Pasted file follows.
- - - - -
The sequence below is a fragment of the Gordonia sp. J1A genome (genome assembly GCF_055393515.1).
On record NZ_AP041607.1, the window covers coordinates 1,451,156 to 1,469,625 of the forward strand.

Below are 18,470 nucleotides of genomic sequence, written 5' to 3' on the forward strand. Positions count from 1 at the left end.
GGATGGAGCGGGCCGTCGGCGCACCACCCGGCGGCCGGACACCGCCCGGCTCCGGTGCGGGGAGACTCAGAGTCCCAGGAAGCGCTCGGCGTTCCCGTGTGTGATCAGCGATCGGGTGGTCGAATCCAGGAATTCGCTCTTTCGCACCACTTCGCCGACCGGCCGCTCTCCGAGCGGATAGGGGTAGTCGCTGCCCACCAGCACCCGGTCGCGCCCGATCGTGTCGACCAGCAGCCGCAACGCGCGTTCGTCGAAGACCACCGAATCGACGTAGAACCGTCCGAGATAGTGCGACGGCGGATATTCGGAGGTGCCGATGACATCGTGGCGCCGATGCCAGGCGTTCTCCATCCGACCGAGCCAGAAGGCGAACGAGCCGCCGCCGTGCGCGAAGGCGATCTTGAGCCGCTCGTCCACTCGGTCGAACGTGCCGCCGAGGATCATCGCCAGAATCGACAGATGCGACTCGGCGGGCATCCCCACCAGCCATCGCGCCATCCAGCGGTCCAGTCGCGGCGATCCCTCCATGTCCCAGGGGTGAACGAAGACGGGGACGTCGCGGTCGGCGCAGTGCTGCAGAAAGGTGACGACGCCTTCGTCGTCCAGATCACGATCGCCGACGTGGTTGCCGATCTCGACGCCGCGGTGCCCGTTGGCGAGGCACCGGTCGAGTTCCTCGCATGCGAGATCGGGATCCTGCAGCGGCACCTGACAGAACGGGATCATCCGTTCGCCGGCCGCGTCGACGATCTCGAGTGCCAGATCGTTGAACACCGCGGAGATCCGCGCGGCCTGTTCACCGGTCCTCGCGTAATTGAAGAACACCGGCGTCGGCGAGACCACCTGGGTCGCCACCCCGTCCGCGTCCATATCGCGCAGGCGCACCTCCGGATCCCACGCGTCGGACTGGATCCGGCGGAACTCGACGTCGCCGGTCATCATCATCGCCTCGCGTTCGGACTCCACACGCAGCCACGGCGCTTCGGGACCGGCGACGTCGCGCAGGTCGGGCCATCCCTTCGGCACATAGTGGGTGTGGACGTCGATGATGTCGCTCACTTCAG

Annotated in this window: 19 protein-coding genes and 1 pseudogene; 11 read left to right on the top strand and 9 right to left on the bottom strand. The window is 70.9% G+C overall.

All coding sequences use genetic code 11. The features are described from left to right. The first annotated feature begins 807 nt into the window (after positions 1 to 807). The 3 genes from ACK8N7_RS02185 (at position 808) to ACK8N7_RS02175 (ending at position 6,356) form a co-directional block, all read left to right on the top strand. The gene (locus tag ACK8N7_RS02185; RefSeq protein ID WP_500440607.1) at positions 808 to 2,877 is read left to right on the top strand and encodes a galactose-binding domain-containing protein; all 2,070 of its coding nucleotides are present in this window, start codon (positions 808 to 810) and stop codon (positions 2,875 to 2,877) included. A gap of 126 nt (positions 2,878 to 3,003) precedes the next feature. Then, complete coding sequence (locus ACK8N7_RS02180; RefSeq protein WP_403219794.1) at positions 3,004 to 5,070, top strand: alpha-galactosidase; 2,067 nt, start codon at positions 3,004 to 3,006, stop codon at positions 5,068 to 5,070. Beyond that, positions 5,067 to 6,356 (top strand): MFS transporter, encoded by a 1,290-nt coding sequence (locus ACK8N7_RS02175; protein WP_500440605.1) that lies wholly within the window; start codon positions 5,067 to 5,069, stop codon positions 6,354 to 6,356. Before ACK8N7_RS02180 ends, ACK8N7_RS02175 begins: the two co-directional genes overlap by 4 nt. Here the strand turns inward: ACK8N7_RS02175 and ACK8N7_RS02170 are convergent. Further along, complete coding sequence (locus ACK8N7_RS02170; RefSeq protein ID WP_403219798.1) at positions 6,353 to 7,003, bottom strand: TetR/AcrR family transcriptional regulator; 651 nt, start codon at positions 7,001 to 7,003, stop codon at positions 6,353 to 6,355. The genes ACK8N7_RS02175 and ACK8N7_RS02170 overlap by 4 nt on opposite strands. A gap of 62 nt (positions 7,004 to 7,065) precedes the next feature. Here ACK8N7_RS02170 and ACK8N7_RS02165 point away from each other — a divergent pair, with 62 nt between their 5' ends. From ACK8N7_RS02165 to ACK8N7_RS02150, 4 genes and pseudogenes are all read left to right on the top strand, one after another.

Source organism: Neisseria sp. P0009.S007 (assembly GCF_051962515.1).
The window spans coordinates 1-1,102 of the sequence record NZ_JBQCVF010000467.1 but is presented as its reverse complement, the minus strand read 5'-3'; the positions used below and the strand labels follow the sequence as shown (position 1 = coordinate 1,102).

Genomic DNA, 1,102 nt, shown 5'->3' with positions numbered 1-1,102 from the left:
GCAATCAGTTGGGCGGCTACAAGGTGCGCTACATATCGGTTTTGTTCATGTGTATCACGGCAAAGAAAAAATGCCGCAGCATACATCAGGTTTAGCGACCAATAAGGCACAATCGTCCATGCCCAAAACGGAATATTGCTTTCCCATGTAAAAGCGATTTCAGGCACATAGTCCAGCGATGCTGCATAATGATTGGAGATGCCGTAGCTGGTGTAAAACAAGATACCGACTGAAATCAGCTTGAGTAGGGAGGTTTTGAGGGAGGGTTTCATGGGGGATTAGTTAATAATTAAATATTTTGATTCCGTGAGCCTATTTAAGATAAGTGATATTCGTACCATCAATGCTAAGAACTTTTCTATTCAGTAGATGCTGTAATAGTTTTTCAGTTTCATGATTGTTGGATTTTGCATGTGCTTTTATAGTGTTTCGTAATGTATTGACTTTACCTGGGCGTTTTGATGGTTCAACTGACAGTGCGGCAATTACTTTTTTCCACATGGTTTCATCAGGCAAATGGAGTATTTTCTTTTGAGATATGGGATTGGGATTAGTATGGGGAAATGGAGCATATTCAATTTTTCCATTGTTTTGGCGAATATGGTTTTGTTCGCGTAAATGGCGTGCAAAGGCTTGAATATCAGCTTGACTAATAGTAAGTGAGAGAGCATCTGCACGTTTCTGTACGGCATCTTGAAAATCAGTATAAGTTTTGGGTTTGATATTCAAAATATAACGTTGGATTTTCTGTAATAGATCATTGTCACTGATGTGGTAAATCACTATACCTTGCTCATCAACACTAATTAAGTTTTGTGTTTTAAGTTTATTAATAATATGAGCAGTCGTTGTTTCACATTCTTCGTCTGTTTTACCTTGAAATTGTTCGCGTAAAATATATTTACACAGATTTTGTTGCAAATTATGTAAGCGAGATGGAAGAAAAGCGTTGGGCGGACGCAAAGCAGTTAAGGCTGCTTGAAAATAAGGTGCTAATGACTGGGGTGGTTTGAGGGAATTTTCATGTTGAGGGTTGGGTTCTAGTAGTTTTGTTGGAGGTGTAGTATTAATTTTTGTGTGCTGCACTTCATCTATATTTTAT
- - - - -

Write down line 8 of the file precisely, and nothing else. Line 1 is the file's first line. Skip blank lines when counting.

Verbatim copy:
The window spans coordinates 1-1,102 of the sequence record NZ_JBQCVF010000467.1 but is presented as its reverse complement, the minus strand read 5'-3'; the positions used below and the strand labels follow the sequence as shown (position 1 = coordinate 1,102).